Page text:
Prior to its repurposing, the stone block boasted a carved crucifix. As the Times reports, the cross was either intentionally destroyed or damaged in an earthquake. If the former was the case, says Atrash, the builder likely didn’t set out to commit an act of desecration. Instead, he tells Haaretz, "I think maybe the builder didn’t care about the inscription or the cross. They were just in the way."

      In the statement, Atrash adds, "This is the first evidence of the Byzantine church’s existence in the village of et-Taiyiba and it adds to other finds attesting to the activities of Christians who lived in the region."



      Source

      © Copyright Original Source




      I am not sure where you got the idea that the fifth century is the "Earliest evidence of Christianity".
      "Religion is regarded by the common people as true, by the wise as false, and by the rulers as useful" Attrib. Seneca 4 BCE - 65 CE

      Comment


      • #4
        Originally posted by Hypatia_Alexandria View Post
        I am not sure where you got the idea that the fifth century is the "Earliest evidence of Christianity".
        Maybe you should try looking at the title of the OP "Earliest evidence of Christianity found in Galilee village" or the title of the article "Earliest Evidence of Christianity in Israel’s Jezreel Valley." It's the earliest evidence for Christianity found in that region.

        I'm always still in trouble again

        "You're by far the worst poster on TWeb" and "TWeb's biggest liar" --starlight (the guy who says Stalin was a right-winger)
        "Of course, human life begins at fertilization thatís not the argument." --Tassman

        Comment


        • #5
          Originally posted by rogue06 View Post
          Maybe you should try looking at the title of the OP "Earliest evidence of Christianity found in Galilee village" or the title of the article "Earliest Evidence of Christianity in Israel’s Jezreel Valley." It's the earliest evidence for Christianity found in that region.


          Your thread title is an illustration of what Richard Lederer would describe as “Anguished English”, of which there are numerous and invariably hilarious examples. By misplacing the modifier your title has been rendered inaccurate and somewhat absurd; as it implies that a fifth century inscription found in a Galilean village is the earliest known evidence of Christianity, when it self-evidently is not.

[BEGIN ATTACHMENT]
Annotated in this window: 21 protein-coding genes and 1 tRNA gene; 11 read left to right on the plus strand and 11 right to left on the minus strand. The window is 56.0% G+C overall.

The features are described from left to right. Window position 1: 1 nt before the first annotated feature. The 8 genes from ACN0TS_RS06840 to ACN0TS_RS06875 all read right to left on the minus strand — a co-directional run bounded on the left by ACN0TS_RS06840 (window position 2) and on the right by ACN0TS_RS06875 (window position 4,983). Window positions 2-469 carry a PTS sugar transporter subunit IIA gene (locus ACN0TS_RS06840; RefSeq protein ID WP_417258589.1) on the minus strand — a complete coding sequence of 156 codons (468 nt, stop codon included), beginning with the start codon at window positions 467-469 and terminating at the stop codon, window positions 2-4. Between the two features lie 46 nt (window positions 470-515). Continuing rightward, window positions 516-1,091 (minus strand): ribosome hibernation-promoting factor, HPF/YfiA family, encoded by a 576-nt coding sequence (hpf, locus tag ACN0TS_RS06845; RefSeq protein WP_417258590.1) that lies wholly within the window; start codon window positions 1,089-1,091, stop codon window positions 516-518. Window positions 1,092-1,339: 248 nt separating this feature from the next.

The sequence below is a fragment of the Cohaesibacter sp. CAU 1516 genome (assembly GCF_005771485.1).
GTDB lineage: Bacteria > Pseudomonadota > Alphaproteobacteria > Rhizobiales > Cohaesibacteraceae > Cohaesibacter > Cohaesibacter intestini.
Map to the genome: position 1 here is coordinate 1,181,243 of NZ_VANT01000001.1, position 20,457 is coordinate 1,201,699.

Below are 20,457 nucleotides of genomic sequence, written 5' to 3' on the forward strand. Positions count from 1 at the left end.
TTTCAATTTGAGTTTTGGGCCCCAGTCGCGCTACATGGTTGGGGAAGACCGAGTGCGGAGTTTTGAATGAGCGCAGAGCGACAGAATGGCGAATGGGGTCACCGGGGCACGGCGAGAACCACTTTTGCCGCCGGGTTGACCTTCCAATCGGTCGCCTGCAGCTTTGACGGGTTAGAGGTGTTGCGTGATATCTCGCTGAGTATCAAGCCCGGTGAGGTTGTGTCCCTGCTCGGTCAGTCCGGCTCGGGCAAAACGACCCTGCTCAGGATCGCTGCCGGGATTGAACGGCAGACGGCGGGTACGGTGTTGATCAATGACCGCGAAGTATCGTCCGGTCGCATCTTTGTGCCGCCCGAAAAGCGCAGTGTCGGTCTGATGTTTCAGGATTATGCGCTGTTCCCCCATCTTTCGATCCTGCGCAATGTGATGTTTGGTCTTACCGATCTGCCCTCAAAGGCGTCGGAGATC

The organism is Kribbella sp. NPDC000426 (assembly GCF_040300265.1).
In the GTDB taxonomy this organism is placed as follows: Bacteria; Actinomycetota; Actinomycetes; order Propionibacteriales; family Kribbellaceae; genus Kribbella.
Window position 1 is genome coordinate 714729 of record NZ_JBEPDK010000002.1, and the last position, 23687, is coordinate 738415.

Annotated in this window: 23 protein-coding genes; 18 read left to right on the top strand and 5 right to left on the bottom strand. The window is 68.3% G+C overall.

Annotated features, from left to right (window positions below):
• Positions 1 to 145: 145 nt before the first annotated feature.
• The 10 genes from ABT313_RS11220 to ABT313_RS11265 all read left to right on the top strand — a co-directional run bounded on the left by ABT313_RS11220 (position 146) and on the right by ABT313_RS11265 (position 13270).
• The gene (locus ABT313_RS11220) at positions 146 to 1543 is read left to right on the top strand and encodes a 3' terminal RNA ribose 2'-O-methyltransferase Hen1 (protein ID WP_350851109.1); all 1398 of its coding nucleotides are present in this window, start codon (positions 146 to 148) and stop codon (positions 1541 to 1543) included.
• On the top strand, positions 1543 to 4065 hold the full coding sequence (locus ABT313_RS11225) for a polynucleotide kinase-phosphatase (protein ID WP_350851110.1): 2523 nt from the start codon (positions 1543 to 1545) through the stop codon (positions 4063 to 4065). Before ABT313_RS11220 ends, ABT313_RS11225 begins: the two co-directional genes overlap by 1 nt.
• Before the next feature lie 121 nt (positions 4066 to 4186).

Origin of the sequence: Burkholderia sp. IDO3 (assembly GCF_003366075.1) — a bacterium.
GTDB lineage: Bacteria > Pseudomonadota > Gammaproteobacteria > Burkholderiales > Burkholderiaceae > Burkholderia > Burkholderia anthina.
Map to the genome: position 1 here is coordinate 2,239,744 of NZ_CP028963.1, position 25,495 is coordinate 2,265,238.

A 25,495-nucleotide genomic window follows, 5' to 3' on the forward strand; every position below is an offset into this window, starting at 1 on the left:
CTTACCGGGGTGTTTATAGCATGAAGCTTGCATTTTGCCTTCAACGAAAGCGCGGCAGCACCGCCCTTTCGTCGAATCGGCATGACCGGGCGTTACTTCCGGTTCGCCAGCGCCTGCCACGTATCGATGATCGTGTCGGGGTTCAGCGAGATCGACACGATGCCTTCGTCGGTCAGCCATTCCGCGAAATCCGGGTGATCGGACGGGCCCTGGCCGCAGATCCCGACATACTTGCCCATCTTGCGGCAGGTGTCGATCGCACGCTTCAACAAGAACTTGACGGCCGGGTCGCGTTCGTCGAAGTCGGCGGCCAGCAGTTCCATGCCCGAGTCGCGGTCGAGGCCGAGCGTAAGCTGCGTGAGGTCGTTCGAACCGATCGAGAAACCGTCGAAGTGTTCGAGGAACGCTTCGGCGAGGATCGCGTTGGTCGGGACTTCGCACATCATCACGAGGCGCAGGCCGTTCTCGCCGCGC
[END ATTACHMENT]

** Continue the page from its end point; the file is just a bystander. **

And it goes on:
Another example of such confusion is: A decision has made for the accommodation of pigs in the US Department of Agriculture.

          Or [a personal favourite]: In 1095 Urban II called for a crusade in Clermont.

          We sometimes forget that what is very clear to us may be far from clear to anyone reading what we have written.
          "Religion is regarded by the common people as true, by the wise as false, and by the rulers as useful" Attrib. Seneca 4 BCE - 65 CE

          Comment


          • #6
            Originally posted by Hypatia_Alexandria View Post


            Your thread title is an illustration of what Richard Lederer would describe as “Anguished English”, of which there are numerous and invariably hilarious examples. By misplacing the modifier your title has been rendered inaccurate and somewhat absurd; as it implies that a fifth century inscription found in a Galilean village is the earliest known evidence of Christianity, when it self-evidently is not.

            Another example of such confusion is: A decision has made for the accommodation of pigs in the US Department of Agriculture.

            Or [a personal favourite]: In 1095 Urban II called for a crusade in Clermont.

            We sometimes forget that what is very clear to us may be far from clear to anyone reading what we have written.
            Please take your incessant nitpicking and caviling elsewhere

            I'm always still in trouble again

            "You're by far the worst poster on TWeb" and "TWeb's biggest liar" --starlight (the guy who says Stalin was a right-winger)
            "Of course, human life begins at fertilization thatís not the argument." --Tassman

            Comment


            • #7
              Originally posted by rogue06 View Post
              Please take your incessant nitpicking and caviling elsewhere